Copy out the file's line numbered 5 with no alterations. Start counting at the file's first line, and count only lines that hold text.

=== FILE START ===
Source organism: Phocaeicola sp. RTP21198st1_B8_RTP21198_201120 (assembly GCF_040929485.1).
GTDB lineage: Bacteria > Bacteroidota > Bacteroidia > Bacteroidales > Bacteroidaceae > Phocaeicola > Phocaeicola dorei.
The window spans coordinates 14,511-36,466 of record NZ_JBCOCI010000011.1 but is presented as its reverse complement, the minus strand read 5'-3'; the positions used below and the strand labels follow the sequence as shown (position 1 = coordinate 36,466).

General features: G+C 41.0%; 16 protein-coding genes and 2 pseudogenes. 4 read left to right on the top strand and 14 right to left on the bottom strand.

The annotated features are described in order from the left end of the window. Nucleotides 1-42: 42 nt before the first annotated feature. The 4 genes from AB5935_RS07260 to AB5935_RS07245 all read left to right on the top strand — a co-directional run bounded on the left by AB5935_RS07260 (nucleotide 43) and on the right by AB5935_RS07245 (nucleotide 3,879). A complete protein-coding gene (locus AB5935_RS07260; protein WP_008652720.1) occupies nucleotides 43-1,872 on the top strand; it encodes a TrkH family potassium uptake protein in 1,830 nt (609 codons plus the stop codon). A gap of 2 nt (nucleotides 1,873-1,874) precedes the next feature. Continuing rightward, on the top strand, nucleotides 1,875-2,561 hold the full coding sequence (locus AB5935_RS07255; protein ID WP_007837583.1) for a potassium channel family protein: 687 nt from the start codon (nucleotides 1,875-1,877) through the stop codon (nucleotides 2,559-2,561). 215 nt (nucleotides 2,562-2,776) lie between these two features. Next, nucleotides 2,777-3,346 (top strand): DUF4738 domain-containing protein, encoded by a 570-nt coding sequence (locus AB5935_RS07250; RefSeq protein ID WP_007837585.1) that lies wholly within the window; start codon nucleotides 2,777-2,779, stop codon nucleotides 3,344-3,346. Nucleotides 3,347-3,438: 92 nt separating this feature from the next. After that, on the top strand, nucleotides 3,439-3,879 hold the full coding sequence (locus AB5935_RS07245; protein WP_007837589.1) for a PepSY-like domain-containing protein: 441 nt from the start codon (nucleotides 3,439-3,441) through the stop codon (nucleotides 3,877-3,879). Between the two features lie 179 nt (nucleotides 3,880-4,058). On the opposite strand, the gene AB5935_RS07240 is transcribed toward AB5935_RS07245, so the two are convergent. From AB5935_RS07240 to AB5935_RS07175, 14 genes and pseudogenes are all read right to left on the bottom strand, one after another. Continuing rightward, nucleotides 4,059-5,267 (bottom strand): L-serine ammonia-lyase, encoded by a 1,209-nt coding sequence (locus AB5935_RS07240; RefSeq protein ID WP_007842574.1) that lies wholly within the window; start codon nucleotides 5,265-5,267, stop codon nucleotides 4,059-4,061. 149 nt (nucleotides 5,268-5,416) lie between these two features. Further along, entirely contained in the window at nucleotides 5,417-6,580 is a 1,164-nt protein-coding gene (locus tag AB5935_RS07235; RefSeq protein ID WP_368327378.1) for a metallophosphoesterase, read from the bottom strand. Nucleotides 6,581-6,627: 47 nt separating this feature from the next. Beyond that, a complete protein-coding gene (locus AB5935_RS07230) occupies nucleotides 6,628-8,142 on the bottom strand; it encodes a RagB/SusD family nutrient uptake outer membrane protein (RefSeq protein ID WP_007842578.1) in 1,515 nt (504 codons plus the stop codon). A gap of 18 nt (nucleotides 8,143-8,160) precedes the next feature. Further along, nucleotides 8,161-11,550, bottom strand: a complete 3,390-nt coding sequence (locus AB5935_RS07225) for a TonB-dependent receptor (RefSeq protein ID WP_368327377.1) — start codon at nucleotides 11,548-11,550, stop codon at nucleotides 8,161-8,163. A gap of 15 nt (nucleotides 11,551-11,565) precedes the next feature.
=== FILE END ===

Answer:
The annotated features are described in order from the left end of the window. Nucleotides 1-42: 42 nt before the first annotated feature. The 4 genes from AB5935_RS07260 to AB5935_RS07245 all read left to right on the top strand — a co-directional run bounded on the left by AB5935_RS07260 (nucleotide 43) and on the right by AB5935_RS07245 (nucleotide 3,879). A complete protein-coding gene (locus AB5935_RS07260; protein WP_008652720.1) occupies nucleotides 43-1,872 on the top strand; it encodes a TrkH family potassium uptake protein in 1,830 nt (609 codons plus the stop codon). A gap of 2 nt (nucleotides 1,873-1,874) precedes the next feature. Continuing rightward, on the top strand, nucleotides 1,875-2,561 hold the full coding sequence (locus AB5935_RS07255; protein ID WP_007837583.1) for a potassium channel family protein: 687 nt from the start codon (nucleotides 1,875-1,877) through the stop codon (nucleotides 2,559-2,561). 215 nt (nucleotides 2,562-2,776) lie between these two features. Next, nucleotides 2,777-3,346 (top strand): DUF4738 domain-containing protein, encoded by a 570-nt coding sequence (locus AB5935_RS07250; RefSeq protein ID WP_007837585.1) that lies wholly within the window; start codon nucleotides 2,777-2,779, stop codon nucleotides 3,344-3,346. Nucleotides 3,347-3,438: 92 nt separating this feature from the next. After that, on the top strand, nucleotides 3,439-3,879 hold the full coding sequence (locus AB5935_RS07245; protein WP_007837589.1) for a PepSY-like domain-containing protein: 441 nt from the start codon (nucleotides 3,439-3,441) through the stop codon (nucleotides 3,877-3,879). Between the two features lie 179 nt (nucleotides 3,880-4,058). On the opposite strand, the gene AB5935_RS07240 is transcribed toward AB5935_RS07245, so the two are convergent. From AB5935_RS07240 to AB5935_RS07175, 14 genes and pseudogenes are all read right to left on the bottom strand, one after another. Continuing rightward, nucleotides 4,059-5,267 (bottom strand): L-serine ammonia-lyase, encoded by a 1,209-nt coding sequence (locus AB5935_RS07240; RefSeq protein ID WP_007842574.1) that lies wholly within the window; start codon nucleotides 5,265-5,267, stop codon nucleotides 4,059-4,061. 149 nt (nucleotides 5,268-5,416) lie between these two features. Further along, entirely contained in the window at nucleotides 5,417-6,580 is a 1,164-nt protein-coding gene (locus tag AB5935_RS07235; RefSeq protein ID WP_368327378.1) for a metallophosphoesterase, read from the bottom strand. Nucleotides 6,581-6,627: 47 nt separating this feature from the next. Beyond that, a complete protein-coding gene (locus AB5935_RS07230) occupies nucleotides 6,628-8,142 on the bottom strand; it encodes a RagB/SusD family nutrient uptake outer membrane protein (RefSeq protein ID WP_007842578.1) in 1,515 nt (504 codons plus the stop codon). A gap of 18 nt (nucleotides 8,143-8,160) precedes the next feature. Further along, nucleotides 8,161-11,550, bottom strand: a complete 3,390-nt coding sequence (locus AB5935_RS07225) for a TonB-dependent receptor (RefSeq protein ID WP_368327377.1) — start codon at nucleotides 11,548-11,550, stop codon at nucleotides 8,161-8,163. A gap of 15 nt (nucleotides 11,551-11,565) precedes the next feature.